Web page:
This is Day 19 of the #100DaysOfPython challenge.
This post will use the
pydoc module from the standard library to to explore how we can navigate documentation as well as create our own.
The code can be found on my GitHub repo.
Let’s create the
hello-pydoc directory and set up the required files.
At this stage, we have our files sorted and we can start to write some code.
Exploring PyDoc from the command line
PyDoc is a tool that allows us to explore the documentation of a module.
As a simple starter, we can use PyDoc to explore the documentation of the
datetime module from the command line.
To do so, we can run
python -m pydoc [module] and we should see the output based on the doc strings for each of the functions in the module.
Let’s explore this for the
datetime module. From the command line, we can run the following command:
When you run the command, it opens up the documentation for the
datetime module that can be traversed in the command-line.
It gives us information on the following:
| Heading | Description | | — — — — — — — | — — — — — — — — — — — — — — — — — — — — — — — | |
NAME | The name of the module. | |
FILE | The file that the module is defined in. | |
MODULE DOCS | The link to the documentation for the module. | |
CLASSES | The classes defined in the module. |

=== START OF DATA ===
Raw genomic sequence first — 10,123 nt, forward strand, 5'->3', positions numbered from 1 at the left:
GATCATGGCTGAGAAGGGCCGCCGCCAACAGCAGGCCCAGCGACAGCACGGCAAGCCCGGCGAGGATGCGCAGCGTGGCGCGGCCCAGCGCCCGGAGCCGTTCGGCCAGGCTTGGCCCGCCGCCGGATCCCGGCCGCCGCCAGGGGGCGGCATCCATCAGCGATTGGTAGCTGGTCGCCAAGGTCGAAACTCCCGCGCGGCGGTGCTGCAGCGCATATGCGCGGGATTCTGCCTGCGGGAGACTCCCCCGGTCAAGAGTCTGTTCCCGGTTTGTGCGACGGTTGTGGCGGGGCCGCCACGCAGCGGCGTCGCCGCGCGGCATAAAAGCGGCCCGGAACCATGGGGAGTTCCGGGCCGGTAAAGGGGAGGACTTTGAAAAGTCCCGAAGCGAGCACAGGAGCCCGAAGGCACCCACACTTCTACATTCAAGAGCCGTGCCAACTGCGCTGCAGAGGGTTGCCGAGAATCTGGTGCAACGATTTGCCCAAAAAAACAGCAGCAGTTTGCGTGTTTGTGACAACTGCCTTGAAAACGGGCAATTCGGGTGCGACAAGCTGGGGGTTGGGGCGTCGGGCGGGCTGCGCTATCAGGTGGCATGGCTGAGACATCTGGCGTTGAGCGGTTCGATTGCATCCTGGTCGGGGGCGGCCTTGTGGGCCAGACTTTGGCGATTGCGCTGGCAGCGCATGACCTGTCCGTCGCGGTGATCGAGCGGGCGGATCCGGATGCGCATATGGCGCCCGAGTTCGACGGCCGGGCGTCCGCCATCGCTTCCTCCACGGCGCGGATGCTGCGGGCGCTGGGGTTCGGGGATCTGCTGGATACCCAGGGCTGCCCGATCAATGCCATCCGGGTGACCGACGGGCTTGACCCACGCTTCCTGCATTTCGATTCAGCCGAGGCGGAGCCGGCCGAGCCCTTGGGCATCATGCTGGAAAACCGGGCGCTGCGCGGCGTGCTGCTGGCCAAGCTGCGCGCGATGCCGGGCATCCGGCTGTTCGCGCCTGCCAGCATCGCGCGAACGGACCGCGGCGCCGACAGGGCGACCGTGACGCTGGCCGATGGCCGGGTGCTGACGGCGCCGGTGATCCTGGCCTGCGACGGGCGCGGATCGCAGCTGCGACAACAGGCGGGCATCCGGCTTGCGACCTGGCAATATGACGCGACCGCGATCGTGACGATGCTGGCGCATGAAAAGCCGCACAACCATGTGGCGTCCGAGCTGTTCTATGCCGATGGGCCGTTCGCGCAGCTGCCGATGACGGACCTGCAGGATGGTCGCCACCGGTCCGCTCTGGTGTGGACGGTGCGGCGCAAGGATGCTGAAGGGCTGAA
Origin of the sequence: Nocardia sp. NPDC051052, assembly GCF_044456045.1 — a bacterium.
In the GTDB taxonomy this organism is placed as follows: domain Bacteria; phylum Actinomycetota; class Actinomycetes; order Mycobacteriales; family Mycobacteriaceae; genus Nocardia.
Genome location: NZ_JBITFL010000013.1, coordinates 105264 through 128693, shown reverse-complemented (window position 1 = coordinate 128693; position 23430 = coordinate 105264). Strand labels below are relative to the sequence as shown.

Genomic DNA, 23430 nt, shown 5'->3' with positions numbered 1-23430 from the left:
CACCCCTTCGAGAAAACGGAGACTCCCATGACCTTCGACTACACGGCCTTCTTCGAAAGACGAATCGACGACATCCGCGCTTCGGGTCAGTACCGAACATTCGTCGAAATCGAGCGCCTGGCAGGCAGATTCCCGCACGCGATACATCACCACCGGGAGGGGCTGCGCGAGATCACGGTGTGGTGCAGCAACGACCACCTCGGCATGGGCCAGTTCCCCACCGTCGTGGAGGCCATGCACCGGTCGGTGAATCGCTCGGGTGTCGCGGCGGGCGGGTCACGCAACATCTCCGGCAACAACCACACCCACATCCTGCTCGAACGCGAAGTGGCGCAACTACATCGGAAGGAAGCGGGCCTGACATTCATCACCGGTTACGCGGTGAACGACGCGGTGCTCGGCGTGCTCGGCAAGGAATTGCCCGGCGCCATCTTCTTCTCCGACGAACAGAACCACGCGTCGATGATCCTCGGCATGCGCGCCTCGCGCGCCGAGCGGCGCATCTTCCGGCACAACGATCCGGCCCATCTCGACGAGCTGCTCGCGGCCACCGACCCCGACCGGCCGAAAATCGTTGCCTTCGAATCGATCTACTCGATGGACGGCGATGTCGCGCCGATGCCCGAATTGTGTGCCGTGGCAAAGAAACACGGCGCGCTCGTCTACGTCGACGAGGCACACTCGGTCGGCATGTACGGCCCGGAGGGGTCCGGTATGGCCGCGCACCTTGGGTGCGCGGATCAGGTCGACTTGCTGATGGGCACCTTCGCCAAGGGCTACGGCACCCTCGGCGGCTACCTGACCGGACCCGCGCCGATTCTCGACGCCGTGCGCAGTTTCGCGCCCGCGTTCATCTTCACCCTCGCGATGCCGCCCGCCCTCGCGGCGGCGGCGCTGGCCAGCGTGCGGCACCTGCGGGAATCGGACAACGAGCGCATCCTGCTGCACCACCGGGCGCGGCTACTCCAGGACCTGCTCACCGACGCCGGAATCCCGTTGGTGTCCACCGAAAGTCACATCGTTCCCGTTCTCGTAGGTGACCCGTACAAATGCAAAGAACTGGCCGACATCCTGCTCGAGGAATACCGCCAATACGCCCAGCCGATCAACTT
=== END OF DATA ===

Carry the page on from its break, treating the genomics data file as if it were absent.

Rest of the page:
We can search within the docs by using the
? operator followed by a search term.
For example, in my previous blog post
Datetime in Python, we heavily relied upon the
To search for that documentation, I can run
/ followed by
now and one of the search results will return the following:
Tip: after searching, you can use the
nkey to navigate to the next result.
The above documentation tells us that the
now function returns a
datetime object with the timezone's local time and date (with an optional argument of the timezone).
Given this, we know that we could can the function both with and without an argument:
If we go searching for the synonymous function
utcnow, we can see the following:
This tells us that there are no arguments but the returned value is a
datetime object with the timezone of UTC.
Now that we know the basics of searching PyDoc, let’s now document our
Writing our own documented code
We can write and search for our own
To demonstrate, add the following code to
docstring is a string that is used to document the function and is denoted as the comment between lines 2 and 10 of the code above.
Tip: if you use VSCode, check out the
Once we have that code in place, it is enough to view our own documentation for the module!
Exploring our documented code
We can run
python -m pydoc src.math and we should see the output of the
How easy was that!
Viewing PyDoc in the browser
If we run
pydoc -h, we see the following:
This gives us a list of the options that we can use to view our own documentation.
First of all, we will use the
pydoc -p 4000 option to start a server on port 4000.
From here, you can open up
http://localhost:4000 in your browser and explore the documentation. The interface isn't pretty, but the job gets done.
Outputting PyDoc as HTML
Finally, we can output the documentation as HTML by passing the
-w option to
pydoc -w src.math outputs HTML into
src.math.html which contains the following:
Today’s post demonstrated how to use the
pydoc package to explore built-in and custom documentation.
Albeit a shallow exploration, the best way to improve on your searching capability is to use the command line in practice.
Resources and further reading
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